Were their science as unassailable as they insist it is, and were the consensus as broad as they say it is, and were they as brave as they claim to be, they would not be "goaded" into intellectual corruption. Nor would they meretriciously bandy the word "deniers" to disparage skepticism that shocks communicants in the faith-based global warming community."

December 07, 2009 5:16 PM  
Anonymous Anonymous said...

"Skeptics about the shrill certitudes concerning catastrophic manmade warming are skeptical because climate change is constant: From millennia before the Medieval Warm Period (800 to 1300), through the Little Ice Age (1500 to 1850), and for millennia hence, climate change is always a 100 percent certainty. Skeptics doubt that the scientists' models, which cannot explain the present, infallibly map the distant future.

The Financial Times' peculiar response to the CRU materials is: The scientific case for alarm about global warming "is growing more rather than less compelling." If so, then could anything make the case less compelling? A CRU e-mail says: "The fact is that we can't account for the lack of warming at the moment" -- this "moment" is in its second decade -- "and it is a travesty that we can't."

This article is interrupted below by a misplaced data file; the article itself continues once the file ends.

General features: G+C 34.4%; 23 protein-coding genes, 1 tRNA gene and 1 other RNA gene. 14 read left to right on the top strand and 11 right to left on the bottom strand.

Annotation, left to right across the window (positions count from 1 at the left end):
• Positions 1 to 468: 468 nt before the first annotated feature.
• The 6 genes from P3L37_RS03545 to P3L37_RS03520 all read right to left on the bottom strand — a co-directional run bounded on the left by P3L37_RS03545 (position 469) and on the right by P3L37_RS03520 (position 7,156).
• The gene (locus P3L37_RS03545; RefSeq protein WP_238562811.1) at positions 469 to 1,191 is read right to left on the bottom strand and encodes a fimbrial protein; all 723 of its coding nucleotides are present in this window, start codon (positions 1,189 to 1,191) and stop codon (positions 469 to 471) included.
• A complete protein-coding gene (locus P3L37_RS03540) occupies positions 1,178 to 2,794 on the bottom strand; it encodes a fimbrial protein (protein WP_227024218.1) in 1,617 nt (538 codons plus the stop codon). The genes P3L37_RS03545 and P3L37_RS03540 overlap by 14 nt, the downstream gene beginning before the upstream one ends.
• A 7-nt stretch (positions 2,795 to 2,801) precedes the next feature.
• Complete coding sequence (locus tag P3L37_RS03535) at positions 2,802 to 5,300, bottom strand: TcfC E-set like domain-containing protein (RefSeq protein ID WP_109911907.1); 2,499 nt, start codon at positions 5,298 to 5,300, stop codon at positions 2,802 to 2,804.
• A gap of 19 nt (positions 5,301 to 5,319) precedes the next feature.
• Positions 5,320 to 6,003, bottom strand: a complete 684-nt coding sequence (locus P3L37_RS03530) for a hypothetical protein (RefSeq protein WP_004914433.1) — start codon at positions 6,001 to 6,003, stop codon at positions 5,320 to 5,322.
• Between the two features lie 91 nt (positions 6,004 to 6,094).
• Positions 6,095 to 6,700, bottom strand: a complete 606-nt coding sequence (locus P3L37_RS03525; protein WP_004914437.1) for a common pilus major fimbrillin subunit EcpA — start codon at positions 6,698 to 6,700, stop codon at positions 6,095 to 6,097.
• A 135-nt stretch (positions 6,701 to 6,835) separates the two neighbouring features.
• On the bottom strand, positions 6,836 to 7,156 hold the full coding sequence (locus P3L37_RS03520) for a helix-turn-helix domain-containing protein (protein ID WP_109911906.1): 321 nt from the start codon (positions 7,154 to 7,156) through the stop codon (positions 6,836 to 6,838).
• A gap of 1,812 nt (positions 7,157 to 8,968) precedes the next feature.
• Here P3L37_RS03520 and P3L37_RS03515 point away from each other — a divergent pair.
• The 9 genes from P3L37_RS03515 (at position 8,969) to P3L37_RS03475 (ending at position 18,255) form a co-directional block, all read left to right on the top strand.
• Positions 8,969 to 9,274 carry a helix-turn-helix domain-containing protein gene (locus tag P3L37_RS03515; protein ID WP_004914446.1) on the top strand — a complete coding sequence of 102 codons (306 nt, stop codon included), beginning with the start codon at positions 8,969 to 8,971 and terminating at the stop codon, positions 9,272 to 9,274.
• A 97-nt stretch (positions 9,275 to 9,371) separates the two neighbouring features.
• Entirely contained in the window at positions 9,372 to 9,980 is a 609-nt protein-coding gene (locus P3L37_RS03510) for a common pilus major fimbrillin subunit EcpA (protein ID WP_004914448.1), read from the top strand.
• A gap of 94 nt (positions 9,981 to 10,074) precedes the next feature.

The travesty is the intellectual arrogance of the authors of climate change models partially based on the problematic practice of reconstructing long-term prior climate changes. On such models we are supposed to wager trillions of dollars -- and substantially diminished freedom.

Some climate scientists compound their delusions of intellectual adequacy with messiah complexes. They seem to suppose themselves a small clerisy entrusted with the most urgent truth ever discovered. On it, and hence on them, the planet's fate depends. So some of them consider it virtuous to embroider facts, exaggerate certitudes, suppress inconvenient data, and manipulate the peer review process to suppress scholarly dissent and, above all, to declare that the debate is over.

Consider the sociology of science, the push and pull of interests, incentives, appetites and passions. Governments' attempts to manipulate Earth's temperature now comprise one of the world's largest industries. Tens of billions of dollars are being dispensed, as by the U.S. Energy Department, which has suddenly become, in effect, a huge venture capital operation, speculating in green technologies. Political, commercial, academic and journalistic prestige and advancement can be contingent on not disrupting the (postulated) consensus that is propelling the gigantic and fabulously lucrative industry of combating global warming.